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Atrial natriuretic peptide

natriuretic peptide precursor A
Identifiers
Symbol NPPA
Alt. Symbols ANP, PND
Entrez 4878
HUGO 7939
OMIM 108780
RefSeq NM_006172
UniProt P01160
Other data
Locus Chr. 1 p36.21

Atrial natriuretic peptide (ANP), atrial natriuretic factor (ANF), or atriopeptin, is a polypeptide hormone involved in the homeostatic control of body water, sodium, and adiposity. It is released by atrial myocytes, muscle cells in the atria of the heart, in response to high blood pressure. ANP acts to reduce the water, sodium and adipose loads on the circulatory system, thereby reducing blood pressure.

Structure

ANP is a 28 amino acid peptide with a 17 amino acid ring in the middle of the molecule. The ring is formed by a disulfide bond between two cysteine residues at positions 7 and 23. ANP is closely related to BNP (brain natriuretic peptide) and CNP (C-type natriuretic peptide) which all share the same amino acid ring. ANP was discovered in 1981 by a team in Ottawa led by Adolfo J. de Bold after they made the seminal observation that injection of atrial (but not ventricular) tissue extracts into rats caused copious natriuresis.[1]

Production

ANP is produced, stored and released by atrial myocytes, muscle cells in the atria of the heart. It is released in response to a variety of signals induced by hypervolaemia, exercise or caloric restriction.

ANP is secreted in response to:

The atria become distended by high extracellular fluid and blood volume, and atrial fibrillation. Notably, ANP secretion increases in response to immersion of the body in water, which causes atrial stretch due to an altered distribution of intravascular fluid. ANP secretion in response to exercise has also been demonstrated in horses.

Physiological effects

ANP binds to a specific set of receptors. Receptor-agonist binding causes a reduction in blood volume and therefore a reduction in cardiac output and systemic blood pressure. Lipolysis and renal sodium secretion and excretion are also increased. The overall effect of ANP on the body is to counter increases in blood pressure and volume caused by the renin-angiotensin system.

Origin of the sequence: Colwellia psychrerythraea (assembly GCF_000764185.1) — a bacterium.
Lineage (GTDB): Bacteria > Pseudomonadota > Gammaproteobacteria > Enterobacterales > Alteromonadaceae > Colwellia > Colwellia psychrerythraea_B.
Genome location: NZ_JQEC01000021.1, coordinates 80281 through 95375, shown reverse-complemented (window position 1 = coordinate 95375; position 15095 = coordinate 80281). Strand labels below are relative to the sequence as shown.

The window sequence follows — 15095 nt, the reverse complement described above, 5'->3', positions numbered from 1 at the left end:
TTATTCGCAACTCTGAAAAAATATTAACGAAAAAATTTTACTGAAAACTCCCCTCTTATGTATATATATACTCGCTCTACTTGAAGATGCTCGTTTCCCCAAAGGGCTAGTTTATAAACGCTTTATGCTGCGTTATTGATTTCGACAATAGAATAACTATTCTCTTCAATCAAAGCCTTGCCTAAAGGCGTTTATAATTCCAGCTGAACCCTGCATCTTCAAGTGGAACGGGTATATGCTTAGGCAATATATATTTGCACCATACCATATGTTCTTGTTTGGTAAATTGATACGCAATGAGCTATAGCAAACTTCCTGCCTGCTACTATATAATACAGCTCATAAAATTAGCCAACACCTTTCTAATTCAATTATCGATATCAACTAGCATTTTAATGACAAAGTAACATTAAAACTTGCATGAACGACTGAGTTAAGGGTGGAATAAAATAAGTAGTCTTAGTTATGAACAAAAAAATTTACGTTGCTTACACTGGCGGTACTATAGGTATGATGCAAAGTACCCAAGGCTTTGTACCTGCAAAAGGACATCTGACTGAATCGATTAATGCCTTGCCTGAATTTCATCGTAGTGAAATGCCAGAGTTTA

Renal

  • Dilates the afferent glomerular arteriole, constricts the efferent glomerular arteriole, and relaxes the mesangial cells. This increases pressure in the glomerular capillaries, thus increasing the glomerular filtration rate (GFR), resulting in greater excretion of sodium and water.
  • Inhibits renin secretion, thereby inhibiting the renin-angiotensin system.
  • Reduces aldosterone secretion by the adrenal cortex.

Vascular

  • Relaxes vascular smooth muscle in arterioles and venules by:
    • Receptor-mediated elevation of vascular smooth muscle cGMP
    • Inhibition of the effects of catecholamines

Adipose tissue

  • Increases the release of free fatty acids from adipose tissue. Plasma concentrations of glycerol and nonesterified fatty acids are increased by i.v. infusion of ANP in humans.
  • Activates adipocyte plasma membrane type A guanylyl cyclase receptors NPR-A
  • Increases intracellular cGMP levels that induce the phosphorylation of a hormone-sensitive lipase and perilipin A via the activation of a cGMP dependent protein kinase-I cGK-I
  • Does not modulate cAMP production or PKA activity

Degradation

Mediation of the effects of ANP is achieved through gradual degradation of the peptide by the enzyme neutral endopeptidase (NEP). Recently NEP inhibitors have been developed, although they have not yet been licensed. They may be clinically useful in treating congestive heart disease.

Other natriuretic factors

In addition to the mammalian natriuretic peptides (ANP, BNP, CNP), two others have been isolated. Tervonen (1998) described a salmon natriuretic peptide, named Salmon cardiac peptide, with similar structure and properties[2]. As well, Dendroaspis Natriuretic Peptide (DNP) was discovered in the venom of the green mamba by Schweitz et al. (1992).

Diagnostic Use

Used in conjunction with other clinical information, measurement of B-type natriuretic peptide (BNP) can help determine whether a patient's dyspnea is caused by congestive heart failure in which BNP levels are elevated. This laboratory test has become a valuable and quick method for diagnostic work-up of patients presenting to the emergency department (ED) with acute dyspnea.


Pharmacological modulation

Neutral endopeptidase (NEP)is the enzyme that metabolizes natriuretic peptides. Several inhibitors of NEP are currently being developed to treat disorders ranging from hypertension to heart failure. Most of them are dual inhibitors. Omapatrilat (dual inhibitor of NEP and Angiotensin Converting Enzyme) developed by BMS did not receive FDA approval due to angioedema safety concerns. Other dual inhibitors of NEP with ACE / angiotensin receptor are currently being developed by pharmaceutical companies.[3]

See also

References

  1. ^ de Bold A (1985). "Atrial natriuretic factor: a hormone produced by the heart.". Science 230 (4727): 767-70. PMID 2932797. 
  2. ^ Tervonen et al., 1998 Endocrinology 139:4021-4025.
  3. ^ [1] Joshi Venugopal. (2003) Pharmacological modulation of the natriuretic peptide system. Expert Opinion on Therapeutic Patents 13:9, 1389

External links


 

The content of this article is licensed under the GNU Free Documentation License (local copy). It uses material from the Wikipedia article "Atrial natriuretic peptide" modified August 9, 2007 with previous authors listed in its history.